Recently, while checking the extent of Finnish immigration to Cleveland, I found a report in the Western Reserve Historical Society Research Library entitled Foreign People in Cleveland. It was in a 1915 reprint from the Western Reserve University Bulletin, Vol. XIX, No. 8 published by the Flora Stone Mather College Alumnae Historical Association. The reprint is available in the WRHS Research Library under the call number Pam. W366.
The following excerpt is about Finnish immigrants:
Finns in Cleveland number about 1,500, 60% being women and 40% men, and there are 100 children
A few sailors carne before 1885, but the first family to settle here was Mr. Stone’s in 1885. A few Finns came from Canada, but there has been no increase since 1890.
The majority of them live on the West Side, some in Lakewood, some also live in the neighborhood of East 105th St, between Superior and St. Clair.
They came to better conditions. They have grammar school education, a few go to high school, and a few to Central Institute.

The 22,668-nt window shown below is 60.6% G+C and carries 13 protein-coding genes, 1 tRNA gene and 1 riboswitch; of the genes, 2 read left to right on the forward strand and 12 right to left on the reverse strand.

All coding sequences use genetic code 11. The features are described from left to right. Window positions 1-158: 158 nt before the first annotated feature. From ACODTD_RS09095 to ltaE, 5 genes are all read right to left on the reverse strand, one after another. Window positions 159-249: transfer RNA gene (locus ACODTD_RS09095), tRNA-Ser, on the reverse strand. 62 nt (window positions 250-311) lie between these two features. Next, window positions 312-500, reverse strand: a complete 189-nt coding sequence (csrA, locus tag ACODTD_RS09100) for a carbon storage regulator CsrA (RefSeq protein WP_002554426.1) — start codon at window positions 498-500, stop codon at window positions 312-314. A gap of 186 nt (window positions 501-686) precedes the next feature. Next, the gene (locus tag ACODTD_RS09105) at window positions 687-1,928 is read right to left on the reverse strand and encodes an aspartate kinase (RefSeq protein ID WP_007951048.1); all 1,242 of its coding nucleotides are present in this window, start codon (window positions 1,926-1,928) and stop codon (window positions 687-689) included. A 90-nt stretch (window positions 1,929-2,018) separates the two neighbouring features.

Their religion is Lutheran; they have no church building, but meet in a hall on the West Side. The church receives very little support. A number of the Finns go to American churches.
These people are home-lovers. The men work on the docks, some are carpenters, machinists, chauffeurs, tailors, and masseurs. 100 are pile-drivers. 300 girls are in domestic science [or service].
Finns are naturally musical and have several glee clubs in Cleveland. They are also socialistic and clannish, have a temperance society not because they are so temperate, but to hold the people together. This temperance society owns its building on the West Side.
The men become citizens and the women want suffrage. Five single women have taken out naturalization papers. These immigrants do not go back to Finland, there is nothing for them to go for. They seldom get into trouble, only half a dozen are arrested annually.
[From material submitted by] R. C. Stone, Masseur.
Charles R. Stone; occupation: masseuse; age: 46; born: Finland; immigrated: 1880; naturalized; is enumerated in the 1910 Federal Census (on www.ancestry.com) as living on Superior Avenue in Cleveland. His household includes his wife Marie, age 49, who immigrated in 1881 and four children born in Ohio. Charles and Marie had been married 21 years by 1910. Further research on Ancestry.com yields his naturalization record in Cuyahoga County in 1886.